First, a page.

In the WSJ. Favorite passage:
[B]asic constitutional rights cannot depend on the willingness of the electorate in any given state to end discrimination. If we were prepared to consign minority rights to a majority vote, there would be no need for a constitution.
This is absolutely right, and a much overlooked — albeit rather basic — point. While it is nice if majorities in states vote for marriage equality, it is rather irrelevant. As a matter of constitutional principle, we don't submit questions of equal treatment under the law to majority vote. Those rights are already constitutionally guaranteed to all citizens.
A bit more:
The Supreme Court has repeatedly held that the right to marry the person you love is so fundamental that states cannot abridge it. In 1978 the Court (8 to 1, Zablocki v. Redhail) overturned as unconstitutional a Wisconsin law preventing child-support scofflaws from getting married. The Court emphasized, “decisions of this Court confirm that the right to marry is of fundamental importance for all individuals.” In 1987 the Supreme Court unanimously struck down as unconstitutional a Missouri law preventing imprisoned felons from marrying.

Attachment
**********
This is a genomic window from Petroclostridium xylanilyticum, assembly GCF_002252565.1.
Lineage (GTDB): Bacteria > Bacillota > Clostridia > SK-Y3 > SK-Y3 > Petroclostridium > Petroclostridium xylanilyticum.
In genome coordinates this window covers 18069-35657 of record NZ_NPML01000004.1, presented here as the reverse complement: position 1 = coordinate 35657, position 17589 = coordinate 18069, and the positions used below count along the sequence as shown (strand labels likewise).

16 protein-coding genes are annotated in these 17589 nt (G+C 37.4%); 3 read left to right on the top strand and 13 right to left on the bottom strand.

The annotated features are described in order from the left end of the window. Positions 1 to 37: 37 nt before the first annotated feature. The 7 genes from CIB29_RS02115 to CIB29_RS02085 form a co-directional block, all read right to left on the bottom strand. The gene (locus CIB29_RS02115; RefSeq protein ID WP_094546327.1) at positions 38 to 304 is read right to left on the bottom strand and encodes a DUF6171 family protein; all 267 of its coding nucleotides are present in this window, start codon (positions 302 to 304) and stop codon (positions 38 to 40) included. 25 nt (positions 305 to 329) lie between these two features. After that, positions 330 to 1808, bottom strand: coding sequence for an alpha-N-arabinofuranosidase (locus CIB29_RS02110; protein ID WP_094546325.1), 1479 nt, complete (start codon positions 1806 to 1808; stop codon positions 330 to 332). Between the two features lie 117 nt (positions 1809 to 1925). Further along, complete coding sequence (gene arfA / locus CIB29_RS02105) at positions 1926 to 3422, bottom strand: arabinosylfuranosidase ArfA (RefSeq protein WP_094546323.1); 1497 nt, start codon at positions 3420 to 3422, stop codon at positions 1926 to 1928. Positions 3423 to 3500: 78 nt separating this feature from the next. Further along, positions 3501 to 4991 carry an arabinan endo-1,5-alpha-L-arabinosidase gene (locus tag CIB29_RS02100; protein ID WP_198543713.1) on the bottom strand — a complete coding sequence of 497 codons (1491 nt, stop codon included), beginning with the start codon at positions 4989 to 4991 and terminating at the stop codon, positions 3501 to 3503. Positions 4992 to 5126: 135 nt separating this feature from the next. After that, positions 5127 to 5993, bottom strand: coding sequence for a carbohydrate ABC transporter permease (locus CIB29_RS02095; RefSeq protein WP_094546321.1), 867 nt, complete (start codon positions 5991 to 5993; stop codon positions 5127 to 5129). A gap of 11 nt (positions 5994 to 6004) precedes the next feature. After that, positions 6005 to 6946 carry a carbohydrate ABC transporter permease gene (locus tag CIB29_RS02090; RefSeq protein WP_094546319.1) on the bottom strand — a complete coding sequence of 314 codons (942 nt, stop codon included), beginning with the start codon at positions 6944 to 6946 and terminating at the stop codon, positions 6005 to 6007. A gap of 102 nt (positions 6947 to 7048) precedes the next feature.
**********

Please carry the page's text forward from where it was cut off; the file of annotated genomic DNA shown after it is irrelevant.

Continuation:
There were legitimate state policies that supported the Wisconsin and Missouri restrictions held unconstitutional. By contrast, there is no legitimate state policy underlying Proposition 8. The occasional suggestion that marriages between people of different sexes may somehow be threatened by marriages of people of the same sex does not withstand discussion…. Moreover, there is no longer any credible contention that depriving gays and lesbians of basic rights will cause them to change their sexual orientation. Even if there was, the attempt would be constitutionally defective. But, in fact, the sexual orientation of gays and lesbians is as much a God-given characteristic as the color of their skin or the sexual orientation of their straight brothers and sisters. It is also a condition that, like race, has historically been subject to abusive and often violent discrimination. It is precisely where a minority’s basic human rights are abridged that our Constitution’s promise of due process and equal protection is most vital.